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Hate Crimes: New Social Movements and the Politics of Violence (Social Problems and Social Issues (Walter Paperback)) Paperback – December 31, 1997

ISBN-13: 978-0202306025 ISBN-10: 020230602X

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Editorial Reviews

Review

“Hate crimes, violence directed against religious, racial, and ethnic groups, also finds women and homosexuals as victims. Each of these has resulted in "social movement" groups organized to fight such violence. The authors identified 32 gay and lesbian organizations and 36 feminist groups that have responded to hate crimes. Data collected from these organizations consists of newsletters, reports, articles in newspapers, pamphlets, conference agendas, and the like. Treating this material as 68 case studies, the authors then compare the organizations with respect to their histories of reacting to violence and describe an evolutionary process of movement formation, agenda development, and action… Graduate, faculty.”

—D. Harper, Choice

“[P]rovide[s] the reader with a better understanding of the social constructions of hate crimes… Its authors describe the process by which affected groups have defined hate crimes as a social problem worthy of attention, and they place the social construction of hate crimes within an appropriate historical and sociological context. Through their extensive study of grassroots antiviolence projects emerging from the civil rights, women’s, and lesbian and gay movements, they document the process by which violence against certain groups becomes visible, gets framed as a problem, and becomes transformed into condemnable criminal conduct.”

—Jeanine C. Cogan and Camille Preston, Signs

“Jenness and Broad relied upon the constructionist framework to analyze the ways in which hate crimes and the victims of bias incidents are recognized, identified, and labeled through the formation and continued development of social movements, collective action frames and claim-making activities… A number of illuminating points make this monograph an important contribution to the study of hate crimes, organizations, and social movements… This monograph is a valuable resource for upper-level undergraduates, graduate students, scholars, and antiviolence activists. Jenness and Broad’s analysis has done a fine job of moving the literature toward a more historical, structural, and theoretical understanding of hate crimes as a system of social constructs stemming from the evolution and nature of organizational fields.”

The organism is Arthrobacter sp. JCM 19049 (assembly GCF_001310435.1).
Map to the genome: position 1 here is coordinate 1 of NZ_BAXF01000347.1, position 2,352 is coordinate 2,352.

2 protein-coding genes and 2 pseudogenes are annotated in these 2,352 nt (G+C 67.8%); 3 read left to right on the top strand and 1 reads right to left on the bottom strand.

—Stephanie Shanks-Meile, Social Forces

 “The “hate crime” has emerged only in the past decade as a widely identified social problem. Jenness and Broad use a constructionist framework to explore its emergence and what determines which social groups get recognized as legitimate victims protected by hate crime legislation… The analysis of the Violence Against Women Act—which redefined violence against women from a private, family matter to a public, civil rights issue—is one of the book’s more well-articulated aspects… Another strength is the book’s comparisons between the antiviolence movement spawned by the women’s movement, now a quarter of a century old, and the much younger product of the modern gay liberation movement.”

—Karen Franklin, Gender and Society

"This book provides a helpful account of how the social groups in the US have responded to the social scourge of hate crime. It offers a clear and valuable expla­nation of this complex problem."

Readings: A Journal of Reviews and Commentary in Mental Health

About the Author

Kendal Broad is an associate professor in the Department of Sociology and the Center for Women's Studies and Gender Research at the University of Florida.



Valerie Jenness is chair of the Department of Criminology, Law and Society and a professor in the Department of Criminology, Law and Society and the Department of Sociology at the University of California, Irvine. She is the author of Making Hate a Crime: From Social Movement to Law Enforcement Practice (with Ryken Grattet, 2001) and Making it Work: The Prostitutes' Rights Movement in Perspective (1993).


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